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Article from New Trees by John Grimshaw & Ross Bayton
'Quercus palmeri' from the website Trees and Shrubs Online (treesandshrubsonline.
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Shrub or small tree to 4.5 m. Branchlets rigid, reddish brown and pubescent. Leaves evergreen, 2–3(–5) × 2–4 cm, elliptic to ovate or orbicular, leathery and brittle, upper surface dark greyish green with fascicled erect and twisting hairs, lower surface glaucous and waxy, but covered with golden-brown glandular hairs, 5–8(–12) secondary veins on each side of the midrib, each terminating in a spine, margins crisped and rarely entire (but more frequently so when mature), apex broadly rounded to subacute; petiole 0.2–0.5 cm long, glabrous or pubescent. Infructescence with one to two cupules. Cupule turbinate or saucer-shaped, 1–3.5 × 0.7–1 cm; scales appressed and embedded, often tuberculate and densely golden-tomentose. Acorn oblong to fusiform, with one-third to half of its length enclosed in the cupule, 2–3 cm long, with a button-like stylopodium. Flowering June, fruiting September (USA). Nixon 1997. Distribution MEXICO: Baja California; USA: Arizona, California, Nevada, New Mexico, Utah. Habitat Dry thickets, chaparral and mountain canyons between 700 and 1800 m asl. USDA Hardiness Zone 8. Conservation status Not evaluated. Illustration Nixon 1997.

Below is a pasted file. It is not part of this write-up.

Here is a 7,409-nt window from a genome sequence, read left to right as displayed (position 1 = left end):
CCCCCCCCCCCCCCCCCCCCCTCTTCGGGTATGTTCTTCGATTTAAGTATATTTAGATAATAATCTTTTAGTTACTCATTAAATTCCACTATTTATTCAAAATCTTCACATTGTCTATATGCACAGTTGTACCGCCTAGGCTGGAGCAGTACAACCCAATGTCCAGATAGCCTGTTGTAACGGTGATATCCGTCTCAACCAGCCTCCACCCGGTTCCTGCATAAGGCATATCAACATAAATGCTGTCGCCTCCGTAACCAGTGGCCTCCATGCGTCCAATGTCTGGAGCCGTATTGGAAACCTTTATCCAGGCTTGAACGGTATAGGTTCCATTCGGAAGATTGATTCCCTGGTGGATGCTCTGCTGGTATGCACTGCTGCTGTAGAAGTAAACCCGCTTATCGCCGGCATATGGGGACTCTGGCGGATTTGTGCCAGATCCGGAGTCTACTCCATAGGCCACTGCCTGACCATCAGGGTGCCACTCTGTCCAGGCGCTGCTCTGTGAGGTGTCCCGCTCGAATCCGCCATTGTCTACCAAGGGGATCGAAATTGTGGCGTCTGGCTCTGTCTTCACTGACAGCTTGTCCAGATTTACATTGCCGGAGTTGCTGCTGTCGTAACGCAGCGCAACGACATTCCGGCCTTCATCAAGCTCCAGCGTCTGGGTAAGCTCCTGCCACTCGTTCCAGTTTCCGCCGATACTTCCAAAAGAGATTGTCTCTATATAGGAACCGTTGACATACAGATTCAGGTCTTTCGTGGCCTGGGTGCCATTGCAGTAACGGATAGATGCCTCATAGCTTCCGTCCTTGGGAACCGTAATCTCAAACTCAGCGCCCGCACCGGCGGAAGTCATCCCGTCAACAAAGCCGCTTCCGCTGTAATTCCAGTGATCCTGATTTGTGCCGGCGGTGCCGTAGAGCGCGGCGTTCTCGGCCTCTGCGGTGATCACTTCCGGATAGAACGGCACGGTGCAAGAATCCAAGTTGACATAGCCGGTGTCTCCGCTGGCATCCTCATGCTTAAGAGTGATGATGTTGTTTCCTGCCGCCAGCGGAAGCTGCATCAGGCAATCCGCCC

A member of section Protobalanus, Quercus palmeri is an evergreen shrub or occasionally a small tree. Nixon (2002) says that its leaves are ‘among the spiniest of any oak species’ and that it forms virtually impenetrable thickets. Apparently slow-growing in the wild, it seems to be capable of rapid growth in more favourable garden conditions, adding 1 m or more in a year (Melendrez 2000). It is not common in cultivation, but there is a good specimen at Thenford House. Planted in 1998, this is now 2.4 m tall, increasing by about 30 cm per annum, with a somewhat lax and sparse appearance (M. Heseltine, pers. comm. 2006).